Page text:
Big basketball game Saturday afternoon, folks: Harvard (23-5, 12-2 Ivy) and Princeton (24-6, 12-2 Ivy) fighting to the death on Yale's court, a neutral site, for the Ivy League's March Madness bid. Extra high stakes for Harvard, who hasn't appeared in the tourney since 1946, back when RFK was punching the Spee.
Today's Crimson brings word that Harvard junior center Keith Wright won Ivy League Player of the Year and was a unanimous selection to the All-Ivy First Team. But wait, Princeton captain Dan Mavraides said this after his squad's big win last night: "We're Ivy League champions; we're putting our names on that banner. That's been our goal since we came here four years ago." Conflict!
What say you, Deadspinners? Yesterday, we heard from a couple aggrieved emailers, one annoyed that the Crimson would be disadvantaged on Yale's floor, another tweaked by Harvard's raucous celebration. Derek Bok and I couldn't stop giggling over drinks at the Harvard Club last night.
Anyway, today, we received some more reader feedback.
Reader Jasper takes issue with reader Brad:
Recent Yale grad here. Not that anyone cares enough for this to be an Update on the Harvard-Princeton story, but just for Reader Brad's peace of mind, I wanted to point out that
A) Yale is currently on spring break so there aren't very many people (let alone basketball fans) around to begin with, and
B) Yale's #3-ranked mens hockey team is playing in the ECAC quarterfinals that evening, so just about every sports fan hanging around campus is sure to go to that game instead.
Given those conditions, Yale appears to be as good a venue as any for the Harvard-Princeton playoff, especially since New Haven is more or less equidistant between Princeton and Cambridge.
"Equidistant!" That's science. Did you know that Yale has a section of its Wikipedia notable alumni page devoted to frontiersmen? And that section falls right after the section devoted to "public intellectuals?"
But reader Colin snipes back at reader Vikram:
In response to Vikram: before the game against Princeton, Harvard Men's basketball was the only varsity team at the school that had not won at least a share of the Ivy League title. In winning against Princeton on Saturday, Harvard guaranteed itself either the outright Ivy title (had Princeton lost Tuesday) or a share of the Ivy title. Since Princeton won at Penn, Harvard is now co-champion of the Ivy League; they received a share of the Ivy League title. The game this coming Saturday is for the purpose of deciding who goes to the NCAA tournament. Since the Ivy League does not allow conference playoffs, the winner of the conference in the regular season gets the berth. Because Harvard and Princeton share the Ivy League title this year, a one-game playoff must be played to decide who goes to the tournament; this game does not decide the Ivy League champion and is therefore not an "ivy league championship".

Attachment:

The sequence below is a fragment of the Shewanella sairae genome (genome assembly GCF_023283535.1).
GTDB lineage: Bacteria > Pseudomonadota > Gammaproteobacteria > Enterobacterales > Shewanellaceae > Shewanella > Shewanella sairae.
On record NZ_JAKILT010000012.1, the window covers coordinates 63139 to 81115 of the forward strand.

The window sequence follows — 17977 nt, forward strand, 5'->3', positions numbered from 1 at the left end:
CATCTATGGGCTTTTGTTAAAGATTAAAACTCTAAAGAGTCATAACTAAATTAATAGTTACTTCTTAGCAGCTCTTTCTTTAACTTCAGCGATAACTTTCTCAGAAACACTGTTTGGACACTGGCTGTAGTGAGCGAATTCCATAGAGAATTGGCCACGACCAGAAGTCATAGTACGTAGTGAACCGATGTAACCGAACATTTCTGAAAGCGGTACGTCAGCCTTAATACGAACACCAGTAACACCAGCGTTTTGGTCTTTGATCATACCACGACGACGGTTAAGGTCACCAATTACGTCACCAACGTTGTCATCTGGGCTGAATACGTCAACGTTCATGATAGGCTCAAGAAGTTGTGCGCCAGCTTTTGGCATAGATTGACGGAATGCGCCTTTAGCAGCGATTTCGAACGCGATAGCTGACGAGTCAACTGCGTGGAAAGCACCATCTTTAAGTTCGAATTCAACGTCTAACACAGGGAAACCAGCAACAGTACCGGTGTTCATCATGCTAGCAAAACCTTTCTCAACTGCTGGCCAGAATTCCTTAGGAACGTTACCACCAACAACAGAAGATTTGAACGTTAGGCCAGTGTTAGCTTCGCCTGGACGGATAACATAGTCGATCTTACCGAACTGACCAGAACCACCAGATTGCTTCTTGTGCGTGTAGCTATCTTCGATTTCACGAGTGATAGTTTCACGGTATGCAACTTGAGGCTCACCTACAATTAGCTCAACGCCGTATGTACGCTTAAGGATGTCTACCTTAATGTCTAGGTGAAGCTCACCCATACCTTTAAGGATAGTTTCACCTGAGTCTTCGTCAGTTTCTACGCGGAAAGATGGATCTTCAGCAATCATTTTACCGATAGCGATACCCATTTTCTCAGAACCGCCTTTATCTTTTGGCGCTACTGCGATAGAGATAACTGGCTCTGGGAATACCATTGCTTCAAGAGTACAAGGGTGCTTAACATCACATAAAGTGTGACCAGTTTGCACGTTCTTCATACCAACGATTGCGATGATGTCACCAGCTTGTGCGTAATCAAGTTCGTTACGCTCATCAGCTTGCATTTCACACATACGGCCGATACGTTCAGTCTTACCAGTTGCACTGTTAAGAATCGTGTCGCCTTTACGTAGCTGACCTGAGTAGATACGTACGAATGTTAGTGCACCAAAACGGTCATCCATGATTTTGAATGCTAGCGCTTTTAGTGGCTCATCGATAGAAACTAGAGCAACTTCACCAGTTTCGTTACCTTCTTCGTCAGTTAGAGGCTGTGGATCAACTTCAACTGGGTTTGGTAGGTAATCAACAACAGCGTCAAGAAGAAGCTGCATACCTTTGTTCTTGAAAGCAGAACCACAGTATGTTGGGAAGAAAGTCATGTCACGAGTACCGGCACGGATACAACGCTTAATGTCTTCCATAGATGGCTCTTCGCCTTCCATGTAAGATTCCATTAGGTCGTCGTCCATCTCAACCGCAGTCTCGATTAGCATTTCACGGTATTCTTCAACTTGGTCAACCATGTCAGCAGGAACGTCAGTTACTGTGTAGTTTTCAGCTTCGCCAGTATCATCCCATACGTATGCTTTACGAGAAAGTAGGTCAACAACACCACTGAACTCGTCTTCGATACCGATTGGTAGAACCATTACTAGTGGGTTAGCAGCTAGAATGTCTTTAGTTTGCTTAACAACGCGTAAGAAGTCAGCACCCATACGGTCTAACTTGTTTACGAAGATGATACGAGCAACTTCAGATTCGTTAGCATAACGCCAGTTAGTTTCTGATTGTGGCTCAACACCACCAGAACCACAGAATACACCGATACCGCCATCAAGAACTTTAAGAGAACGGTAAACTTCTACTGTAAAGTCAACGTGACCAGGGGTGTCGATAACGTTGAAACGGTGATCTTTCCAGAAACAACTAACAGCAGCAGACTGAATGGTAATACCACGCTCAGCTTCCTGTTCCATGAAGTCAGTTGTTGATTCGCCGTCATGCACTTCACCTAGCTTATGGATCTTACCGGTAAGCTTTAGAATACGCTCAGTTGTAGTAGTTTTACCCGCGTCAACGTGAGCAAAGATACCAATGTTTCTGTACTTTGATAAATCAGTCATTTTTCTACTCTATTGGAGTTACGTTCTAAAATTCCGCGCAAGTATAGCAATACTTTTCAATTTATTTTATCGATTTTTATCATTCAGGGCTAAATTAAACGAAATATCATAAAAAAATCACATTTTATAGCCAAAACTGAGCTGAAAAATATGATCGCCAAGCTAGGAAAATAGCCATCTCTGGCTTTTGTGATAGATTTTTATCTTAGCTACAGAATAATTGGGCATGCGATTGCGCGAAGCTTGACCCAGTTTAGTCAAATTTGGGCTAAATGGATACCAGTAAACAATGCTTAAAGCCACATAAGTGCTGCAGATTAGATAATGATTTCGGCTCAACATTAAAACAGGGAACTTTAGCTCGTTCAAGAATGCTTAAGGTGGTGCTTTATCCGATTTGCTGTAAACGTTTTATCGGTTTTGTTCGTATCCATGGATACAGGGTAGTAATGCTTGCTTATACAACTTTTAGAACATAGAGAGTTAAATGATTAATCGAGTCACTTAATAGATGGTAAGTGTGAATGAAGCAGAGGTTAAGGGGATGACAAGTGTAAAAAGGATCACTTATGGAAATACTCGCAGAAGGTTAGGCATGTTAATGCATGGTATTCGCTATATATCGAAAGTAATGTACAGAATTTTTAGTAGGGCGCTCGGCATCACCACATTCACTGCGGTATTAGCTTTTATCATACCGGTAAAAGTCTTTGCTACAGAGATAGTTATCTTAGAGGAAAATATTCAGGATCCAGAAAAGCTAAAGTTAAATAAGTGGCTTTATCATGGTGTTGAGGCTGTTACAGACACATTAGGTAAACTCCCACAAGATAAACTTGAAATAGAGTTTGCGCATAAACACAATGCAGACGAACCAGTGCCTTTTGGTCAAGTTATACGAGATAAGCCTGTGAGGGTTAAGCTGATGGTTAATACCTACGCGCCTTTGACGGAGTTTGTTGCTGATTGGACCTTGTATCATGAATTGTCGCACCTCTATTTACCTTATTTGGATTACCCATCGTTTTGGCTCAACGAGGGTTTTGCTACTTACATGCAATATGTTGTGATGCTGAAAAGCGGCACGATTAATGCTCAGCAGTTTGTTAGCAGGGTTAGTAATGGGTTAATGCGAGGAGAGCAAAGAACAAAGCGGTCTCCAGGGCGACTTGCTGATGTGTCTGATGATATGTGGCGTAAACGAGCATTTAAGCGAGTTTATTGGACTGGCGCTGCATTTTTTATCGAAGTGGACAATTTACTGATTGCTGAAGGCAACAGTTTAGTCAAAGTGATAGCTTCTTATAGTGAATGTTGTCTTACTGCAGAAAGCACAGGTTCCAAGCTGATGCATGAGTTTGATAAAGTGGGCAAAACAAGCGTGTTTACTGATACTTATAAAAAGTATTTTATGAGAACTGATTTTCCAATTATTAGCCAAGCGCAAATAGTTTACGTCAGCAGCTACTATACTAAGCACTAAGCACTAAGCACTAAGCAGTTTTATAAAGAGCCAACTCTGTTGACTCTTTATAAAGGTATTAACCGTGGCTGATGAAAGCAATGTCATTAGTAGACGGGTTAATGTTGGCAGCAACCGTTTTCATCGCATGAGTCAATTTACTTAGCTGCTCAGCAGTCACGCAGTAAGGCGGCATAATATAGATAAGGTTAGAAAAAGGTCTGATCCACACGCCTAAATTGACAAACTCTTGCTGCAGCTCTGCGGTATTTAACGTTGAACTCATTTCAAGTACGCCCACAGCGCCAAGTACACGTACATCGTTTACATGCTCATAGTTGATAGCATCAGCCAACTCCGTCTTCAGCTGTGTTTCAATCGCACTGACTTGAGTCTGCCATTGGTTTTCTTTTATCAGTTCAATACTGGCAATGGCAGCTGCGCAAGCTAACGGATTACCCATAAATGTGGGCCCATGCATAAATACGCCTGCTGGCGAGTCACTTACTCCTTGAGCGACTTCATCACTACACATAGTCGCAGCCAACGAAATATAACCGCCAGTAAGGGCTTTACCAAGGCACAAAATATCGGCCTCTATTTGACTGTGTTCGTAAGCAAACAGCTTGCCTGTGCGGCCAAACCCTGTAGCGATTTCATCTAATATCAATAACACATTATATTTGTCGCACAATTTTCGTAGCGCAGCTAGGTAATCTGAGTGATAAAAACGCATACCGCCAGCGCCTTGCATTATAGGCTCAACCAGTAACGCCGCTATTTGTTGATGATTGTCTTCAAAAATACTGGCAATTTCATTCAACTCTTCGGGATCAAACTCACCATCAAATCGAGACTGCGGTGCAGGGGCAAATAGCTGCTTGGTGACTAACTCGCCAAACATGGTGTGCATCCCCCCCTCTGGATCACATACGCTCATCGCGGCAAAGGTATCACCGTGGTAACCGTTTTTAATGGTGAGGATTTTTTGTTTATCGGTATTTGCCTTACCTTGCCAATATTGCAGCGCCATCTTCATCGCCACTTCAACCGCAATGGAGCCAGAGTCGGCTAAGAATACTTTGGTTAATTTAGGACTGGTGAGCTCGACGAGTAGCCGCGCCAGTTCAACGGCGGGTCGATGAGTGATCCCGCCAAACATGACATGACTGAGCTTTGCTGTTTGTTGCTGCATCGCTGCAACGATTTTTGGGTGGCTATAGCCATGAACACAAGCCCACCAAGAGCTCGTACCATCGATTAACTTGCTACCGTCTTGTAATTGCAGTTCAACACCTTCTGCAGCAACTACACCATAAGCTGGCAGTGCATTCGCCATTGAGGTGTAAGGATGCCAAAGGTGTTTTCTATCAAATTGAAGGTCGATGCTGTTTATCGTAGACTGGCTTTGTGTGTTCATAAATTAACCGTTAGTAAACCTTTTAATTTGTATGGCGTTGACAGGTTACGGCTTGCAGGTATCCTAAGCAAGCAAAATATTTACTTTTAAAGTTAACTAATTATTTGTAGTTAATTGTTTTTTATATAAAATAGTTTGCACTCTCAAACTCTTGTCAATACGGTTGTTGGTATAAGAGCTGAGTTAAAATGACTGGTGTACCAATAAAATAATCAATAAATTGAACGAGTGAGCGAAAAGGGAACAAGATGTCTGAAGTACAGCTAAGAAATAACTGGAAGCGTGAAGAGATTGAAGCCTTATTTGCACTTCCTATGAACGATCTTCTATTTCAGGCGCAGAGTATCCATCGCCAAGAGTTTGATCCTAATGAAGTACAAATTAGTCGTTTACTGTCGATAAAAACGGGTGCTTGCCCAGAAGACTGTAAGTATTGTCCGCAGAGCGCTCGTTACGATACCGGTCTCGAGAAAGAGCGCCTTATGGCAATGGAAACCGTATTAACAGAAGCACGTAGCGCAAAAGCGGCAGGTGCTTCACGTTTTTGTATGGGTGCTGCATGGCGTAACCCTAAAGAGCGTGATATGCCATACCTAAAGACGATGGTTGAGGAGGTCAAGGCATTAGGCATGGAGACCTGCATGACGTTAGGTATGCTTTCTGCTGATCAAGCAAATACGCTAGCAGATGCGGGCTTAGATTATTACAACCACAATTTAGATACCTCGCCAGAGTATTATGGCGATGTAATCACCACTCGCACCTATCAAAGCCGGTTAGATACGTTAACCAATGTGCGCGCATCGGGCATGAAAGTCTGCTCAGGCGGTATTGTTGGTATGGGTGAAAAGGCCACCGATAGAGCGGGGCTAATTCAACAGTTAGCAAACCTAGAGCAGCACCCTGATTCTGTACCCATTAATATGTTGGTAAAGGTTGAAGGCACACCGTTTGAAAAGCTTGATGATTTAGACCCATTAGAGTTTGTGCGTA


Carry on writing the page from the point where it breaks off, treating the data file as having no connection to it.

The reason Harvard fans stormed the court and celebrated was that for the first time ever (the program has been around for many decades), Harvard Men's basketball won at least a share of the Ivy League conference title.
This fact was clearly reported in the Harvard Crimson, the Boston Globe, ESPN, and the New York Times, although perhaps Vikram is too busy hitting the books at Princeton to read any of these news sources.
Wait, is that conclusion a diss? Or is it aspirational? If it's the former, Colin is a Cantab, through and through. But if it's not? He definitely goes to Penn. In which case we extend our deepest sympathies.
More pugilistic poetry for this donnybrook? Email us at firstname.lastname@example.org, subject: higher education.